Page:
Women's Scottish Open

Lessons of past Solheim Cup struggles fuel Emily Kristine Pedersen's return to top form

August 13, 2021

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FIFE, Scotland—It’s a safe assumption. The 2017 Solheim Cup will not go down as one of the better weeks in the professional life of Emily Kristine Pedersen. The then 21-year-old arrived in Des Moines, Iowa, as one of European captain Annika Sorenstam’s wild-card selections but left as one of the two pointless members of a losing Old World squad. Pedersen played three times and comfortably lost all three, climaxing with a 3-and-1 defeat to Danielle Kang in the final day singles.

That was bad enough. But things soon enough got worse for the long-hitting Dane. By the end of 2018—courtesy of a poor LPGA season in which she made only six cuts in 20 starts—Pedersen was ranked 323rd in the world. Which might sound bad. But only for as long as it takes to realize she dropped another 186 places over the following 12 months.

“I needed to mature and see the difference between Emily the golfer and Emily the person,” she says. “I worked hard with a phycologist to make that clear. When I played poorly, I thought I wasn’t a good person and I doubted I’d ever be back. I didn’t really know how to handle playing badly because it had never happened to me before. Then I couldn’t let it all go. I couldn’t play badly, then go home and be okay about everything. I was emotionally restrained too much of the time and had to learn how to separate the different parts of my life.”

For all of the above, the Solheim experience gets much of the blame. While Pedersen claims that her week in Iowa was “far from traumatizing,” it would be naive to think it didn’t have an effect on the almost immediate decline in her play.

“Maybe I wasn’t quite ready for the pressure that comes with the Solheim Cup,” she admits. “I did put a lot of that on myself, feeling like I had to prove I was good enough to get the pick Annika gave me. By the end, I was upset, and it knocked me. I didn’t perform my best, but then the fact that people were criticizing that I was a pick meant that I had to put all my energy into proving to myself and to others that I was good enough to be on the team. Before that week, and every week since I was 14 years old, I only thought about the round ahead of me and developing as a golfer. But my focus changed. I listened too much to the crowd.”

That crowd thing won’t be a problem this week, however. No spectators are allowed onto the Dumbarnie Links in Fife where Pedersen is competing in the Women’s Scottish Open (an event she lost last year in a playoff with Stacy Lewis). And, so far at least, competing with some distinction. A brace of 69s has the 25-year-old at six under par at the halfway stage and well in contention for what would be a sixth victory on the Ladies European Tour and a maiden win on the LPGA.

All of which is no surprise, of course. Replacing the dark times of 2018-19, Pedersen is today a golfer on the rise. The numbers are startling. At the back end of last year, the former European Amateur champion claimed three LET titles in succession and is now ranked 68th in the world. Just last week she was T-5 at the Olympics in Japan. That’s quite a change. When Pedersen arrived at the Renaissance Club for the 2020 playing of this week’s event, she was 423 places lower in the world rankings than she is now. Perhaps just as impressively, she is all but certain to top the list of six automatic qualifiers for next month’s Solheim Cup at the Inverness Club in Toledo, Ohio.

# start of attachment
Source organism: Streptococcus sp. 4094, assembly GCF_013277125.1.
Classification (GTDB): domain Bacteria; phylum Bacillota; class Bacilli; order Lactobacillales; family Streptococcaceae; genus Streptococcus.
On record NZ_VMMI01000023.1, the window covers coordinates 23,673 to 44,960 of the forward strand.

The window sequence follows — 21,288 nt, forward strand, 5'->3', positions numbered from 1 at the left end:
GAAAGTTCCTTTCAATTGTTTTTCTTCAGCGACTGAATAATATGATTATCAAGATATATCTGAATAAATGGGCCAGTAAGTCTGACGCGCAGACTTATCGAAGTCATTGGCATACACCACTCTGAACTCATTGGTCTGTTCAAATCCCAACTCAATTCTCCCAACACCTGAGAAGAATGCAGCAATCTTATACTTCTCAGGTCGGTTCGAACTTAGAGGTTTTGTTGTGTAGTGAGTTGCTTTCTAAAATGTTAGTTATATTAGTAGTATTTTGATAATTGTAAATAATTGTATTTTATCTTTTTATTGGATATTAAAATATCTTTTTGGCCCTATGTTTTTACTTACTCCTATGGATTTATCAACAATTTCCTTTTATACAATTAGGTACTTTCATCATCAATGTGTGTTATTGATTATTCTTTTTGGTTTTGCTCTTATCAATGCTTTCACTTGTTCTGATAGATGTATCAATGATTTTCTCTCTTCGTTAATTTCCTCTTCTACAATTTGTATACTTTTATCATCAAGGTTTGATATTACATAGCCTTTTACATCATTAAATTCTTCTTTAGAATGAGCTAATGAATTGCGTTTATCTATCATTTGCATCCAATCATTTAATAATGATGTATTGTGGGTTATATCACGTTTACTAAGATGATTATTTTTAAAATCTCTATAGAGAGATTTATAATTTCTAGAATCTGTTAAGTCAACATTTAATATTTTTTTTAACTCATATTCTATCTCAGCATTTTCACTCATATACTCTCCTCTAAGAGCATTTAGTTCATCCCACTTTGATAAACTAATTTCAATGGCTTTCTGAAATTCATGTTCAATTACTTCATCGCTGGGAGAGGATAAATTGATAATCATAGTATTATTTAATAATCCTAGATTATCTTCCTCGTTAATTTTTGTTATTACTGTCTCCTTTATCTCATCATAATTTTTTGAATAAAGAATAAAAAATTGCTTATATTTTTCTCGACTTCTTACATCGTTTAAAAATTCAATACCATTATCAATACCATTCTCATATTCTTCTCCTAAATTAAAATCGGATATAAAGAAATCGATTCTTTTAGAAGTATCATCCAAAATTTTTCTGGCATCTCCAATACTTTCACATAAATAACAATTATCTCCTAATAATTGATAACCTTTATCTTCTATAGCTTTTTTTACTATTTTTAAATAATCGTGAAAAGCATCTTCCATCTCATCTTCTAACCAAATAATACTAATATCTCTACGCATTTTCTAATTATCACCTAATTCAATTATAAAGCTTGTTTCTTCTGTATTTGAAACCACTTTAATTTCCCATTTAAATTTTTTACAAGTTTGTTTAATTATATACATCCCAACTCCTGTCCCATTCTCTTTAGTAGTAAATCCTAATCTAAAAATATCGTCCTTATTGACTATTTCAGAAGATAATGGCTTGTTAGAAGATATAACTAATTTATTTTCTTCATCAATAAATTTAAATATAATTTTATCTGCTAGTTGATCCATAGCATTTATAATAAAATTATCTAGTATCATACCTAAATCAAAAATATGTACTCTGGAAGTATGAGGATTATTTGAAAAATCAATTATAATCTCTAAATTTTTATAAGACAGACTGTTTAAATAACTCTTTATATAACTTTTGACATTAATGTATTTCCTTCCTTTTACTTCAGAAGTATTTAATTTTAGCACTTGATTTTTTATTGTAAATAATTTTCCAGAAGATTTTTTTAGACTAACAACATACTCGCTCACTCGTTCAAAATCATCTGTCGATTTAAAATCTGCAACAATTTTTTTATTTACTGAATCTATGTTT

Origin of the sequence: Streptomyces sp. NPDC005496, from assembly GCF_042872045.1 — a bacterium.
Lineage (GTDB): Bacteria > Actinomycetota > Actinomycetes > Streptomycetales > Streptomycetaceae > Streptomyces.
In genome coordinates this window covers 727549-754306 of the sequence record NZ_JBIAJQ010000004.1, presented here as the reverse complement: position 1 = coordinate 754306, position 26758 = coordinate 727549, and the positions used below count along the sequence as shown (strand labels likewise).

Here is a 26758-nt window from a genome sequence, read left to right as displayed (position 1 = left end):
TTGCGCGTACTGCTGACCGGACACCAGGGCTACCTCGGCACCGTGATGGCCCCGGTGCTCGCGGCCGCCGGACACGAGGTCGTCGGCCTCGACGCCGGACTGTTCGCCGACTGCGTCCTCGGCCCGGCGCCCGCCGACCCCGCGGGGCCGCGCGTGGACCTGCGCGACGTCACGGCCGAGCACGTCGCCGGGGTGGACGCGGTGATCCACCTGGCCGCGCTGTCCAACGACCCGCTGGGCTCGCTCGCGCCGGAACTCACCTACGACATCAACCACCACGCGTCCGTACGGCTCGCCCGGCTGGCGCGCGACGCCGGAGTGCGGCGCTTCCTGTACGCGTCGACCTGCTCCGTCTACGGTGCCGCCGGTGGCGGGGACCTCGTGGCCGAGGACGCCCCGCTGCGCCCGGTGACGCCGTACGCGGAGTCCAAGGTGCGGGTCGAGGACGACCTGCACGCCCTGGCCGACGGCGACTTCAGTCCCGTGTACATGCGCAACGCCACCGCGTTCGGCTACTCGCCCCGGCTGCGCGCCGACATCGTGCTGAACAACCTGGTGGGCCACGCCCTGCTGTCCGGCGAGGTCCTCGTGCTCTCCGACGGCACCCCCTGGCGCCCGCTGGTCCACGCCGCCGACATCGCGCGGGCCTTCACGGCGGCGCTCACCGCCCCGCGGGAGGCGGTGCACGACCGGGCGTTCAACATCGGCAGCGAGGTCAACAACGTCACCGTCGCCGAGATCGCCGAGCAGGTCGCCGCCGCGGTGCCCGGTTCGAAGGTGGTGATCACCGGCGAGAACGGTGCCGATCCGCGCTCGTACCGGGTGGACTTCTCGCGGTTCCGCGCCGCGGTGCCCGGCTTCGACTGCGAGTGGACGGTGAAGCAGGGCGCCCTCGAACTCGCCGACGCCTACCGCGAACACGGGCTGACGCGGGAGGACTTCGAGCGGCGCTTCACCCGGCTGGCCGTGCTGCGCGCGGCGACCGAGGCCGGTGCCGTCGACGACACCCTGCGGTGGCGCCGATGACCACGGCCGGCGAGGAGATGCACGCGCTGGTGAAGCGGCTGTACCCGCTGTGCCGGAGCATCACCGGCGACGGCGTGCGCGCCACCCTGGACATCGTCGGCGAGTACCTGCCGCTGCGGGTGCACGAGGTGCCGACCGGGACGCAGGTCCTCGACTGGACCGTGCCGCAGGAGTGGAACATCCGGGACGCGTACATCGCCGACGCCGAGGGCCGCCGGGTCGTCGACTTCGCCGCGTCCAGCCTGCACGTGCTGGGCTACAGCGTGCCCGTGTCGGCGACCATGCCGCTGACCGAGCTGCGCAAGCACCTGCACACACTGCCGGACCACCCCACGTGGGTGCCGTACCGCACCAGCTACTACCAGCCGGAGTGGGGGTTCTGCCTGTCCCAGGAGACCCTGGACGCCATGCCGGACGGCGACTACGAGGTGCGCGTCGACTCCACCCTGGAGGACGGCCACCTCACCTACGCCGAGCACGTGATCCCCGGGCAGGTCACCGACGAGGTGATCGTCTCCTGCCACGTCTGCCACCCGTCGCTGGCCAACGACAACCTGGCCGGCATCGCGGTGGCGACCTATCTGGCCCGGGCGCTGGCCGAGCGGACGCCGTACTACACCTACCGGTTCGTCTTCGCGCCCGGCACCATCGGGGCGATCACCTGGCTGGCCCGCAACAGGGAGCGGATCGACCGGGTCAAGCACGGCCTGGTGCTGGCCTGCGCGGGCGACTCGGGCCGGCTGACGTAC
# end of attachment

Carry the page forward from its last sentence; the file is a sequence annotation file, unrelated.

“That’s a big thing for me,” she says. “I’ve played well. It’s never bad leading anything. But I’m trying not to think too much about the Solheim. My aim at the moment is just to keep playing good golf. This is the third week in a row I’ve been in contention. I’m thinking that’s good. I wasn’t playing so well at the beginning of the season, but my recent play is definitely trending in the right direction. Plus, I believe I have grown a lot since that last time. I’ve definitely grown since then. I’ve learned a lot about myself, both on and off the course. I am in a far better place to handle making the team. My game is more solid than it was four years ago. Everything is more solid. And I’m in a better place mentally I feel ready to take up that challenge again.”

Still, if she is to live up to that bold claim, Pedersen will have to putt better than she has so far this week. A recent switch from left-hand low to right-hand low has been quickly abandoned.

“Looking back, I probably shouldn’t have tried that grip,” she says with a shrug. “But I’m always trying to get better. And putting is the big thing I need to improve. I went into it and committed to making the change. But I reached a point where I had to admit it didn’t work. If you want to be better, you sometimes have to change something. As it turned out, it wasn’t the right thing for me. But at least I tried.”

Indeed, further thought may be required. Nine bogeys have scarred the Dane’s scorecards—six of them the result of three-putting. In contrast, her tee-to-green play has been typically strong.


Emily Pederson of Denmark tees off during the pro-am at the Women's Scottish Open at Dumbarnie Links.

David Cannon

“Today was a bit of a mix, to say the least,” Pedersen said in the immediate aftermath of a three-under-par second round that included two eagles, five birdies, six dropped shots and only five pars. “A lot of good birdies, but my putting has been an absolute disgrace the last two days. I know it is difficult out there in the wind and maybe I am being too hard on myself. Then again, maybe not. I’ve been missing too many short putts. I shouldn’t be making six bogeys.”